P.S. I don't know how to type the accent mark above the e or a in words like cafe, so if you know how to do that will you please tell me?
Paris. Paris and Rome were both incredible, but Ben and I both preferred our time in Paris to our time in Rome. Even though both cities are obviously touristy Rome seemed to be more touristy than Paris, at least in the areas that we spent time in. We definitely got hassled more by guys trying to sell random crap in Rome than we did in Paris. I was also more comfortable in Paris since I know French and I know the city somewhat well.
Mine: Fallafel from L'As du Fallafel. I had read a lot about this fallafel stand in the heart of the Jewish neighborhood in the Marais area of Paris so we went there Saturday night for dinner. Unfortunately, they were closed, so we ate at the fallafel stand across the street. It was awesome. So we went back Wednesday to eat at the famous restaurant and we were not disappointed. Soft pita bread, crispy fallafel patties, spicy and creamy sauces, fresh cabbage and cucumber, plus a side of scorching hot french fries (frites) with mayonnaise. Mmmm my mouth is watering now. This is street food so you order it and find a bench or curb to sit on or a wall to lean on where you can eat this overflowing sandwich of goodness. It was also the cheapest meal we had on vacation at only 5,50 Euro. I could have eaten there every day. I had to borrow this picture form The New York Times because I did not have a free/clean hand to grab my camera at the time.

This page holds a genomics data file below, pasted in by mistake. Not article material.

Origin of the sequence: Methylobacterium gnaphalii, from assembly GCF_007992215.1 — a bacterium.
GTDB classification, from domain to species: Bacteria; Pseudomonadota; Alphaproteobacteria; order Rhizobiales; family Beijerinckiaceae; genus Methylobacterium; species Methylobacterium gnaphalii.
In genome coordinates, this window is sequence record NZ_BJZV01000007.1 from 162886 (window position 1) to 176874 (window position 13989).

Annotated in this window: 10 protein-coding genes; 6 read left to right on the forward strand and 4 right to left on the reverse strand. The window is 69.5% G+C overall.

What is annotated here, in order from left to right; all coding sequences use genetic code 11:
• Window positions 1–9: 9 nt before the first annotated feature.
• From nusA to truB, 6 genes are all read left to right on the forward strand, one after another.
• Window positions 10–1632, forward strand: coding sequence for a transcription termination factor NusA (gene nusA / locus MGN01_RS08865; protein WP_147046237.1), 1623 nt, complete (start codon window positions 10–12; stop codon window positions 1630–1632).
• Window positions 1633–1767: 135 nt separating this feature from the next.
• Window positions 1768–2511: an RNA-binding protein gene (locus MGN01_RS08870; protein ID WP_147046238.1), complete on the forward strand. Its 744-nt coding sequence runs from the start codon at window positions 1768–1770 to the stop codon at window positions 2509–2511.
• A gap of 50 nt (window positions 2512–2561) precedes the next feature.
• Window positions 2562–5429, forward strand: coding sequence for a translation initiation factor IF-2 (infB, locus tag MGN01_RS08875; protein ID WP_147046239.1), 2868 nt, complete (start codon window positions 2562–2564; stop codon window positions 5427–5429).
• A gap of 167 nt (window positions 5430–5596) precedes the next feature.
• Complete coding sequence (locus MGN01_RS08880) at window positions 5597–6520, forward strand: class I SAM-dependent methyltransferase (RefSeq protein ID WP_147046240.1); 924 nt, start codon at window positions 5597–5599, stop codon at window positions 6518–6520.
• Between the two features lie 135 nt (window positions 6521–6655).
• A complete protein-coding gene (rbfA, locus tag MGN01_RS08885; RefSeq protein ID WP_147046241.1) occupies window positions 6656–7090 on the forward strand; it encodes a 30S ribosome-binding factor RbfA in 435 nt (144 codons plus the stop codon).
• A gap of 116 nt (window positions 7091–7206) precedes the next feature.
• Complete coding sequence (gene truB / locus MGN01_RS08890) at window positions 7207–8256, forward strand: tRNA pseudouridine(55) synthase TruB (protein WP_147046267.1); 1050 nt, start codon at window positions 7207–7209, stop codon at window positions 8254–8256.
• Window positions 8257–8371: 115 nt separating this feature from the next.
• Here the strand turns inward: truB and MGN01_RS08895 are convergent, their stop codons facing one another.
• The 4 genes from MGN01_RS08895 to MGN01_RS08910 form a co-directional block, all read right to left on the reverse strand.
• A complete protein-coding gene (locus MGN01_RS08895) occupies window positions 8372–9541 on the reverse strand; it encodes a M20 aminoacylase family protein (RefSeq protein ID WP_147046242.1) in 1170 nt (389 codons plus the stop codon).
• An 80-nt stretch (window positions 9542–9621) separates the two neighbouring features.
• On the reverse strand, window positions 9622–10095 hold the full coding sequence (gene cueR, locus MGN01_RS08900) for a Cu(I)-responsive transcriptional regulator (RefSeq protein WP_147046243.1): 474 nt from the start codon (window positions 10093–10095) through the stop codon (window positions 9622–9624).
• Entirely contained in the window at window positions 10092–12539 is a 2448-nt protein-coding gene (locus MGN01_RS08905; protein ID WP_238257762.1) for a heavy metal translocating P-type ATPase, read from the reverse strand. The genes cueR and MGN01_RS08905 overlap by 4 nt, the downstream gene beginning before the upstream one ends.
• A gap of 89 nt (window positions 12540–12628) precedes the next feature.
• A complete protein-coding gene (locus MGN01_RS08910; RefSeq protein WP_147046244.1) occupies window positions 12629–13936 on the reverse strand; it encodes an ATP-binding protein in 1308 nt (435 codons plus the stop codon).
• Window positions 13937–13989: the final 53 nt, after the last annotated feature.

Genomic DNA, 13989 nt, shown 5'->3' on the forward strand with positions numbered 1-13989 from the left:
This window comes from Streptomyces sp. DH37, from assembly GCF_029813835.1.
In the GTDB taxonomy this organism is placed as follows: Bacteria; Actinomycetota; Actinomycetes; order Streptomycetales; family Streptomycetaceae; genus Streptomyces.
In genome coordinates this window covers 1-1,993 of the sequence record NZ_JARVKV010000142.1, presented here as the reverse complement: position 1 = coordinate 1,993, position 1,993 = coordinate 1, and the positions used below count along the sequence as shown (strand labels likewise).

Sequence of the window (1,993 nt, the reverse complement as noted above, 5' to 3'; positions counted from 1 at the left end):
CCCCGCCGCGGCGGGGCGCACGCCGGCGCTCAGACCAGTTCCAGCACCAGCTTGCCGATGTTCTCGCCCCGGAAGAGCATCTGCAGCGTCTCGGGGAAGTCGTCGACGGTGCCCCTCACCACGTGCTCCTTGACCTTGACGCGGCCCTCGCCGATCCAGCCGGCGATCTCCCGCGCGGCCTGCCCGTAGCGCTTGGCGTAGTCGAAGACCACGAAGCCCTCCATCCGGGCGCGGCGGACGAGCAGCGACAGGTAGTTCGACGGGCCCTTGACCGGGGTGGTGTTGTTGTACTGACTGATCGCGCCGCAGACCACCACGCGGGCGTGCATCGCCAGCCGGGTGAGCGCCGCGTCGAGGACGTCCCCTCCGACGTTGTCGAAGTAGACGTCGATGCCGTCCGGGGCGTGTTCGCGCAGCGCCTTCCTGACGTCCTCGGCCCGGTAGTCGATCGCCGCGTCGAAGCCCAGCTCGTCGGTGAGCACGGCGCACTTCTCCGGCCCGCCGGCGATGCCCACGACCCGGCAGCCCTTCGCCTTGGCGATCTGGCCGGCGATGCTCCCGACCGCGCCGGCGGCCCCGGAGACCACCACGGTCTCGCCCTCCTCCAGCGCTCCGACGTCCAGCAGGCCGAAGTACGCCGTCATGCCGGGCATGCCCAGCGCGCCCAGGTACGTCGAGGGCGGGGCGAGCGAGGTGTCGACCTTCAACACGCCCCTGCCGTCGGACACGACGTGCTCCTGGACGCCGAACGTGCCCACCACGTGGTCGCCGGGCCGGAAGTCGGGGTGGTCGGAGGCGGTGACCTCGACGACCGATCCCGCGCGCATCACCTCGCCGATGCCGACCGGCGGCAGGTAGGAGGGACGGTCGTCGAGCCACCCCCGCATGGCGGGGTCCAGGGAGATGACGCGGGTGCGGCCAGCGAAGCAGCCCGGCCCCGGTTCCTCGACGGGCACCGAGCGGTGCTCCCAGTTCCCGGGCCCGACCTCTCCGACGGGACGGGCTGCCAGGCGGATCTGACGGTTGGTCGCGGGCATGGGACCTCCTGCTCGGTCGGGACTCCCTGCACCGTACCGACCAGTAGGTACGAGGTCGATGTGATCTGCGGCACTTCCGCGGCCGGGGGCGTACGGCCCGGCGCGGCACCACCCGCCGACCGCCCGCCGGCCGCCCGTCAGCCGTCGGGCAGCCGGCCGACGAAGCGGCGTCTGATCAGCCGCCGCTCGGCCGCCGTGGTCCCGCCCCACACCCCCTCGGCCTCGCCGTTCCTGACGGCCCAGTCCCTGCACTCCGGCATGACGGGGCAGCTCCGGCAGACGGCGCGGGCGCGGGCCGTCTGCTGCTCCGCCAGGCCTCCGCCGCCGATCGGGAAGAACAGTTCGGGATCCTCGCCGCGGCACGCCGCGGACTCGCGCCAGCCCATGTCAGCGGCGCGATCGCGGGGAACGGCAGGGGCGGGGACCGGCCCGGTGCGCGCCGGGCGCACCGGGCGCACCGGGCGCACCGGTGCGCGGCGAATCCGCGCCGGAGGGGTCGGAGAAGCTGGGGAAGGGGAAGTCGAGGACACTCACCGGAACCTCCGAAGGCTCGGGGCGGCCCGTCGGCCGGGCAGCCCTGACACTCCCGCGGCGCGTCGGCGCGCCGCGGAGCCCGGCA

|Photo by Richard Harbus for the New York Times via Paris: L'As du Fallafel|
Cappuccino at Sant’Eustachio Il Caffé. Absolutely delicious. We really enjoyed the cappuccino all over Rome but theirs was just a little better. In Italy it's customary (and cheaper) to drink your coffee at the counter. Unfortunately I didn't get a picture, but here's one from another famous coffee shop, Tazza D'Oro.
Laduree. The original and the most famous macaron patisserie was the best. Their macarons are light and airy and come in so many amazing flavors. My favorites were the cassis and salted caramel. Expensive but worth it.
Chevre, nuts, and honey crepe from Crepes a Gogo. This wins hands down for my favorite savory crepe in Paris. We had this traditional buckwheat dinner crepe at a restaurant near the Pantheon. We had the perfect view from our table, our server was very friendly, and of course the food was delicious. We also shared a banana and nutella crepe for dessert and it was heavenly.
Best gelato flavor
Caramel at Venchi. True Italian gelato is absolutely incredible. We did our due diligence researching different gelaterias in Rome but eating gelato at least once every day. My favorite was the caramel flavor the server chose for me at Venchi, near the Spanish Steps, on our first night in Rome. There were so many different flavors to choose from and I wanted something new so I asked the server to pick out the best two flavors. She chose their marscapone and roasted fig and their caramel, which also had some kind of cookie in it. Delicious! It was so good that I'm even sharing this dorky picture Ben snapped of me trying to quickly eat my gelato before it melted all over me.
Most famous cafe visited
Les Deux Magots. Les Deux Magots was one of the most loved cafes of the early 1900's literati, including Ernest Hemingway, Simone de Beauvoir, and John-Paul Sartre. Its prices reflect its fame, so instead of eating a meal there we ordered a bottle of wine and enjoyed it while sitting outside and people watching. It was lovely.